Everybody has an opinion, and here are our annual winners for sports talk excellence

By Art Beitchman

 

One of the biggest reasons Mike Missanelli is on top of this list is that he gets the Philadelphia sports fan. Why? He was one of us growing up —  a fan of the teams he talks about on the Fanatic five days a week from 2-7 p.m. Also, he is not politically correct as most are in fear of losing their jobs with an honest assessment or two.

In 2012, when Andy Reid was driving the Eagles into the ground — the effects of which we saw in 2013 with a horsemeat secondary that was downright embarrassing — Missanelli stood up to the NFL Networks’ talking heads Steve Mariucci and Brian Billick  (Reid’s friends) for questioning Eagles fans’ disdain for Reid. Both of them suggested the Birds wouldn’t find a coach as good or better than Reid, even though he was 1-5 in the biggest games of his career, and outright choked in crunch time with time-outs and clock management. But somehow the Eagles couldn’t do any better than that! Until they fired Reid and hired Chip Kelly.

Back in the day when Missanelli was making the transition from Inquirer writer to talk radio, he was schooled by one of the best ever, Steve Fredericks, a West Philly guy who knew Philly sports inside and out. Missanelli wisely chose to use Frederick’s cool style, and that has served him well for many years.

Missanelli does a great job on the dial every day, and I missed him when he was suspended for a week for some offensive emails uncovered by Deadspin.

 

Anthony Gargano, or the Cuz as he is better known, is a natural. South Philly-born and bred, Gargano has the advantage of  being born in Philadelphia, which is a prerequisite for being a successful and genuine Philly talk show host.

I just feel when someone from upstate Pennsylvania, Boston, Buffalo, Providence or Central New Jersey has never walked in my shoes and can’t know what the Philly fan knows and thinks. But Gargano does. He’s also an accomplished writer who’s worked in other cities and knows first hand the Philly sports fan are the best and gives them the respect they deserve five days a week on WIP from 1-to-6 p.m.  And now that he is working with Rob Ellis, who is also very good, Cuz can spread his wings and let fly with what he really thinks.

 

Ray Didinger is considered the preeminent authority on the Eagles and all things NFL, and for good reason. Ray came up as a sports writer starting at the Evening Bulletin back in the late ‘60s when it was the best sports section in town. He was 23 when he was handed the Birds beat by the great sports editor Jack Wilson and he later became a columnist before switching to the Daily News. He was a producer at NFL films and authored the “Eagles Encyclopedia,” which is as close to the bible for Eagle fans, and he is now a commentator on Comcast SportsNet. As a talk show host on Saturday mornings at 10 a.m. on WIP, Didinger has the unique ability to break down coaches’ tape and analyze the previous game in a way that makes it very simple for callers to understand, and he is on the money almost all the time. Some years back, Didinger took up the cause to get Eagles great Tommy McDonald into the Pro Football Hall of Fame, and with that assist from Ray D., McDonald was voted in with the class of 1998, giving a unforgettable and energetic induction speech.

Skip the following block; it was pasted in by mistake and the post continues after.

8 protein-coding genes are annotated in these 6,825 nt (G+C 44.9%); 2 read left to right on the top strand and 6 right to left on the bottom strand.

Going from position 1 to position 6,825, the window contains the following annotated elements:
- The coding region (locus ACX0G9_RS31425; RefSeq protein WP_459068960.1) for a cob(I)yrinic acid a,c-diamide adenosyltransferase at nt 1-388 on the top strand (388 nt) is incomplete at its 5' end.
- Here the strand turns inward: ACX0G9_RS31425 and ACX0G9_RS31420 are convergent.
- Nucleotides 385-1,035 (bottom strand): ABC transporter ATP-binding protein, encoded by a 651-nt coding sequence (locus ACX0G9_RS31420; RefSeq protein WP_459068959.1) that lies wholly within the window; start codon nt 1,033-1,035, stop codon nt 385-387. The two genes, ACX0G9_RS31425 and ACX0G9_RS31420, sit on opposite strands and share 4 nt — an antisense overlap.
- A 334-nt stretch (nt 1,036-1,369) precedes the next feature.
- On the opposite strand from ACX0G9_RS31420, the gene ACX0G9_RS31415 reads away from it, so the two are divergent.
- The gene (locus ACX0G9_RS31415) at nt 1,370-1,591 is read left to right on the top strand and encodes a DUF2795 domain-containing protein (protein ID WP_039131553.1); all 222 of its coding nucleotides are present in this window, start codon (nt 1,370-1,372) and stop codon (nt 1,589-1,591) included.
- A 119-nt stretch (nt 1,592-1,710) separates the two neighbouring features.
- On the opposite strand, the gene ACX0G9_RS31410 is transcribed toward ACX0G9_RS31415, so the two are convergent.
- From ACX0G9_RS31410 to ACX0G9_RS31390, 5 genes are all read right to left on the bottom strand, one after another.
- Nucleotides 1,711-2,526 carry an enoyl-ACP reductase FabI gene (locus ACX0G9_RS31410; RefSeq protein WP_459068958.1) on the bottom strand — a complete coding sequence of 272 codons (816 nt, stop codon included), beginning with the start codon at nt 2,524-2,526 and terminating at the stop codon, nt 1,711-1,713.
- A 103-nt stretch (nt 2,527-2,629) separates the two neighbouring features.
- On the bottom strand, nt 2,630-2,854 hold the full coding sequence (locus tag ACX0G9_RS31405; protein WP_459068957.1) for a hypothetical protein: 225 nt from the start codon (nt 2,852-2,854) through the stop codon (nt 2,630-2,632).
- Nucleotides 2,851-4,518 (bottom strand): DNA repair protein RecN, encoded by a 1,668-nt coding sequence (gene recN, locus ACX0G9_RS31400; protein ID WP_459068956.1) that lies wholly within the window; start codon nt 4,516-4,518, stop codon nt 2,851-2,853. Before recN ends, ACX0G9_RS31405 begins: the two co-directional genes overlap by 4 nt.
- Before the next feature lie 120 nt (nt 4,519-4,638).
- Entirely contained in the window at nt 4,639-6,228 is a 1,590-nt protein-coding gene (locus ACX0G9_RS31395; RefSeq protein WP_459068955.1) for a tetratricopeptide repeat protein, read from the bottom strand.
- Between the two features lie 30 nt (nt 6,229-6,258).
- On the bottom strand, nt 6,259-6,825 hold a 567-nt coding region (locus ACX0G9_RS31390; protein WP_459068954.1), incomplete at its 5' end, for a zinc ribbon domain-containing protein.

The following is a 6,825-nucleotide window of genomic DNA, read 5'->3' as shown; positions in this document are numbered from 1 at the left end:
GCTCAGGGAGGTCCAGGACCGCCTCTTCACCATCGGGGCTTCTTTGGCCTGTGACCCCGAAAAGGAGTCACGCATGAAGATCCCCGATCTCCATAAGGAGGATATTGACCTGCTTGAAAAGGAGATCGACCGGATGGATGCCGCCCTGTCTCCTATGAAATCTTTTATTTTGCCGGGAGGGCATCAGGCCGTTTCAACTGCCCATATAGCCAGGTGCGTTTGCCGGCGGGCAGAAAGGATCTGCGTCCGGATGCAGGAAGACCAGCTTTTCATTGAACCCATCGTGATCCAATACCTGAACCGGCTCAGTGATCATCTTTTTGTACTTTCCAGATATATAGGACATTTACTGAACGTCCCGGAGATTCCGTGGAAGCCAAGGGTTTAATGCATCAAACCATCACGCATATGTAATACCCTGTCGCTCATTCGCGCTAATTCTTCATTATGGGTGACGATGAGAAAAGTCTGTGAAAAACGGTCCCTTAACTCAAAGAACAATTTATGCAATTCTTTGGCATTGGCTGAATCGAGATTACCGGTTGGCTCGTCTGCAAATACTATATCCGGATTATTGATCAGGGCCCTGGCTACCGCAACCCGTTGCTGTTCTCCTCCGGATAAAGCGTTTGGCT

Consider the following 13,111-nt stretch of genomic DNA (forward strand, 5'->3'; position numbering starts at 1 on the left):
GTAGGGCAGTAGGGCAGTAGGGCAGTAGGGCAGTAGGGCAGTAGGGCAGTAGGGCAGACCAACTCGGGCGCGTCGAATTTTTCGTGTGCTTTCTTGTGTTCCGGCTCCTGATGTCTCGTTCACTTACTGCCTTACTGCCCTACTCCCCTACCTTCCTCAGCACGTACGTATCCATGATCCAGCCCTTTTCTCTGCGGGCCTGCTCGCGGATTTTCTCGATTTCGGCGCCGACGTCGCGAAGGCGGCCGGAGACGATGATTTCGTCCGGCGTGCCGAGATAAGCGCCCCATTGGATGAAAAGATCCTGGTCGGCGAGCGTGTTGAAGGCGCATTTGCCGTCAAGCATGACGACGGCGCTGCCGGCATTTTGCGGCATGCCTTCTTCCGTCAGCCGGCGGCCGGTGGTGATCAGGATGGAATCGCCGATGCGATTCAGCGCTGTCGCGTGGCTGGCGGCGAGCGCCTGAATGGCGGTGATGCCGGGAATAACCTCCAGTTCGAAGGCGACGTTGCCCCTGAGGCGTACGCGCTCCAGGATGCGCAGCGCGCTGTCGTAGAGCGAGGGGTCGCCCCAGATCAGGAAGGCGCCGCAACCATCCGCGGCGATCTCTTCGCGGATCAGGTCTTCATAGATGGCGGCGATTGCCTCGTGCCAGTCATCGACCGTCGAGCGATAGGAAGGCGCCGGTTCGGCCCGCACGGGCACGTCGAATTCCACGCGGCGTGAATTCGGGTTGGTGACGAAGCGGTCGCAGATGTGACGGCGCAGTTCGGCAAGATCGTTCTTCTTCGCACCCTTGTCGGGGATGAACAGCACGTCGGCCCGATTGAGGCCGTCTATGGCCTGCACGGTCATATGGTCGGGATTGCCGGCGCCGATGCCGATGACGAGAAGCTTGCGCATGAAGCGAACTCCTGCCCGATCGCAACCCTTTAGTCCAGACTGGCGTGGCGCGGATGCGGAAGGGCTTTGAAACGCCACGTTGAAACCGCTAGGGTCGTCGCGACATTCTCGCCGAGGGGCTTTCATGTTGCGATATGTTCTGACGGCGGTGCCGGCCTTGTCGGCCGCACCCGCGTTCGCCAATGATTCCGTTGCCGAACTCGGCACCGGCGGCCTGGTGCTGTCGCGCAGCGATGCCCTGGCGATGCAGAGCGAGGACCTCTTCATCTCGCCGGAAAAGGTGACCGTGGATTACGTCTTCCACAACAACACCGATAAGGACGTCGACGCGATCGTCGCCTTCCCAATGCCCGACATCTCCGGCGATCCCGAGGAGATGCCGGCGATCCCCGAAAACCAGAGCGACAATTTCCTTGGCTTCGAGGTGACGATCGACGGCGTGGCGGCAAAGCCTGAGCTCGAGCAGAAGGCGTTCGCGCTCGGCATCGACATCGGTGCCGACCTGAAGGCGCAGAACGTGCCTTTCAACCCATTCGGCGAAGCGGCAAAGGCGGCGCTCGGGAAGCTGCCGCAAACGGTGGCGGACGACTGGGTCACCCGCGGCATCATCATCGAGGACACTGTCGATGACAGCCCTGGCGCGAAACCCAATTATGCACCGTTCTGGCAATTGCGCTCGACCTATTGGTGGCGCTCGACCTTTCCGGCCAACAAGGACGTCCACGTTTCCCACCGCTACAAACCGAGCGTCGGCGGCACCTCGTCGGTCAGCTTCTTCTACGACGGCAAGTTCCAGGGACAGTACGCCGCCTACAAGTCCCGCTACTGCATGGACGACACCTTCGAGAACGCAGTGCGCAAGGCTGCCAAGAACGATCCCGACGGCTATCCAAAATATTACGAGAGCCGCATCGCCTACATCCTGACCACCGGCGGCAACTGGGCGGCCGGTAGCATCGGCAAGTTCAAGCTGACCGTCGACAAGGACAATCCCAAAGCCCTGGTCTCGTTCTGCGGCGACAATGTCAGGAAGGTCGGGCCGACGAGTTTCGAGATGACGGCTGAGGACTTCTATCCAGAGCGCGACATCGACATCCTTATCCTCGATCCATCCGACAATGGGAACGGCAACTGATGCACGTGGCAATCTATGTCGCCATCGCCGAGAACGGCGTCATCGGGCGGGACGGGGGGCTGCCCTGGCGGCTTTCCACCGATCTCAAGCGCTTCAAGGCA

Even though I consider Ray one of the best NFL analysts in the city, I must point out his somewhat off the wall views on Chip Kelly’s inaugural season in the NFL. He actually suggested when the Eagles dropped to 3-5  that the USC job might still be open at season’s end, not even giving the Eagles new coach a full season before declaring him a failure.

Then, Didinger proudly declared he voted for Ron Rivera for coach of the year, when nearly everyone believed that Kelly did a miraculous job breathing life into a 4-12 team, then winning the NFC East at 10-6. In my view it was just not possible to do a better job than Chip Kelly did in his first NFL season, but somehow his accomplishments were not up to Ray’s standard. It does seem that he has something against Kelly that colors his views, which is a rarity in this normally down-the-middle analyst.

 

Sal Paolantonio hosts the Sal Pal football show on the Fanatic in the fall Thursday nights from 6-to-7, and he is as plugged in as any reporter covering the NFL, giving a clear, unvarnished opinion the Philly sports fan is looking for. Sal has been doing the job for many seasons and truly appears as though he enjoys NFL analysis as well as his back and forth with callers. As a full-time reporter for ESPN, Sal has the exposure to all 32 NFL teams, and that gives him interaction with coaches, players and front office personnel. And that is a quality no one else on local radio has, with the possible exception of Brian Baldinger. And he gives callers that expertise and insider info. A few days before the epic Chiefs-Eagles clash at the Linc last September,  with Andy Reid coming back to Philly plus Donovan McNabb getting his number retired at halftime, Sal suggested the game had “Shakespearean ” overtones with all the drama coming together on the football field. Only Sal would come up with something that deep describing an NFL game.

 

Sonny Hill, acknowledged as “Mayor of Philadelphia basketball,” is a 1955 Northeast High Viking grad, and he has a background in Philly hoops that no one can match. Hill grew up playing playground ball with Wilt Chamberlain, Guy Rodgers and John Chaney, just to name a few. Although Sonny does only a few hours on WIP Sunday mornings, his callers give him the respect he deserves, and in turn Sonny enjoys reaching back into whatever decade and recalls very specifically games, players, and outcomes of events. Although Sonny is getting up in years, his enthusiasm for basketball in general, the NBA and the 76ers specifically, is hard to find anywhere else on the local sports radio scene.